One important point, that has been reiterated time and time again by biometric vendors, Jim Knight and the ICO, is that the biometric systems in schools cannot reverse-engineer a fingerprint.
This does not seem to be the case according to Kim Cameron's recent weblog, Architect of Identity and Access in the Connected Systems Division at Microsoft, entitled "Paper argues biometric templates can be reversed". It shows that reverse-engineering a digital fingerprint may just be possible. He cites this paper "Can images be generated from biometric templates" by Andy Adler, University of Ottawa, 2003.
Also see these Research discussions at West Virginia University from 2005 "We show that minutiae information can reveal substantial details such as the orientation field and the class of the associated fingerprint that can potentially be used to reconstruct the original fingerprint image."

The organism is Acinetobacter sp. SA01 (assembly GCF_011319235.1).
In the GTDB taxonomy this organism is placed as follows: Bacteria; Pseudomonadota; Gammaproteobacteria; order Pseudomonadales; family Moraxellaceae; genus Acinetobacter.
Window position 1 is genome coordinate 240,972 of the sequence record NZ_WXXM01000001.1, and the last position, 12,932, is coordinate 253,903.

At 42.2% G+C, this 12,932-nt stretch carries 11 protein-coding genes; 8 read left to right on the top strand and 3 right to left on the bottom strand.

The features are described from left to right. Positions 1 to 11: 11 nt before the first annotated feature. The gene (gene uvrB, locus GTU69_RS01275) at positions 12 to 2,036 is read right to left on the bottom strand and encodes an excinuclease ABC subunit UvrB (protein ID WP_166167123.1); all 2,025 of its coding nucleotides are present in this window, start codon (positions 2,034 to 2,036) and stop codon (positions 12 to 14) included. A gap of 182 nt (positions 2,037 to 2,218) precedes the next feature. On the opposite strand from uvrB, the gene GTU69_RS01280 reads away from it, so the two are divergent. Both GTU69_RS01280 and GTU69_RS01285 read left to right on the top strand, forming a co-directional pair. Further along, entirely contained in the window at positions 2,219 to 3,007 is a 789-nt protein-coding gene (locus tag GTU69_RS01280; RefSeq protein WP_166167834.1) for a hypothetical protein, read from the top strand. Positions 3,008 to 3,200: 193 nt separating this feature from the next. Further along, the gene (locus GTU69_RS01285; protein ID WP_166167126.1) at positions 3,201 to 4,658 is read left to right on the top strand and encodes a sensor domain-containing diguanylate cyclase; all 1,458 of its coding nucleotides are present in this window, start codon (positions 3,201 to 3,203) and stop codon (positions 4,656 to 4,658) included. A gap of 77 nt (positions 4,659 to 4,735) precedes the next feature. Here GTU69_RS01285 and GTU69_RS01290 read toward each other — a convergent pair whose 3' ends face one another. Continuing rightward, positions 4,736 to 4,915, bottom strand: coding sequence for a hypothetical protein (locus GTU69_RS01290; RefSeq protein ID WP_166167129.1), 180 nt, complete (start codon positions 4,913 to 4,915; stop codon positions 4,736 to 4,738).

Both of these papers are not too recent and since then one would presume that the technologies in this field have advanced.
However, even thought the possible reconstruction of a fingerprint seems relevant to the argument of biometric technology in schools, ownership and possible 'loss' of ones digital fingerprint is still very relevant... who has access to it, the systems it is on, how it can be used (or abused). These are the points that should be seriously considered by children (and parents) as they unwittingly give up their biometric data for systems in schools which are non essential for purchasing food or accessing library books.